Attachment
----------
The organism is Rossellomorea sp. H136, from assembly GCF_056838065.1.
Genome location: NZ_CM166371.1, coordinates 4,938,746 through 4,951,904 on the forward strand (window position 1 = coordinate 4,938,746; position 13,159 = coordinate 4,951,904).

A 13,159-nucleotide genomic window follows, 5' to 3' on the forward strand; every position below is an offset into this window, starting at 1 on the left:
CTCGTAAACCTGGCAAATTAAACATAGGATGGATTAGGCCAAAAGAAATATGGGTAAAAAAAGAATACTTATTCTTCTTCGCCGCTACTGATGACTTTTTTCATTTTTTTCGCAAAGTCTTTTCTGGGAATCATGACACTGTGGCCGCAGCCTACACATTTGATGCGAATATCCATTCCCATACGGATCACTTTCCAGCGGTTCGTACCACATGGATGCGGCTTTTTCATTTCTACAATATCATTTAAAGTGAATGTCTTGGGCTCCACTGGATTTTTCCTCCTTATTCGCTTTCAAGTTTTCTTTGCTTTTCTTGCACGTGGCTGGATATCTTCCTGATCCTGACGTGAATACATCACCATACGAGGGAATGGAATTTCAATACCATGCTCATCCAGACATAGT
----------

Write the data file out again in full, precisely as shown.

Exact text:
The organism is Rossellomorea sp. H136, from assembly GCF_056838065.1.
Genome location: NZ_CM166371.1, coordinates 4,938,746 through 4,951,904 on the forward strand (window position 1 = coordinate 4,938,746; position 13,159 = coordinate 4,951,904).

A 13,159-nucleotide genomic window follows, 5' to 3' on the forward strand; every position below is an offset into this window, starting at 1 on the left:
CTCGTAAACCTGGCAAATTAAACATAGGATGGATTAGGCCAAAAGAAATATGGGTAAAAAAAGAATACTTATTCTTCTTCGCCGCTACTGATGACTTTTTTCATTTTTTTCGCAAAGTCTTTTCTGGGAATCATGACACTGTGGCCGCAGCCTACACATTTGATGCGAATATCCATTCCCATACGGATCACTTTCCAGCGGTTCGTACCACATGGATGCGGCTTTTTCATTTCTACAATATCATTTAAAGTGAATGTCTTGGGCTCCACTGGATTTTTCCTCCTTATTCGCTTTCAAGTTTTCTTTGCTTTTCTTGCACGTGGCTGGATATCTTCCTGATCCTGACGTGAATACATCACCATACGAGGGAATGGAATTTCAATACCATGCTCATCCAGACATAGT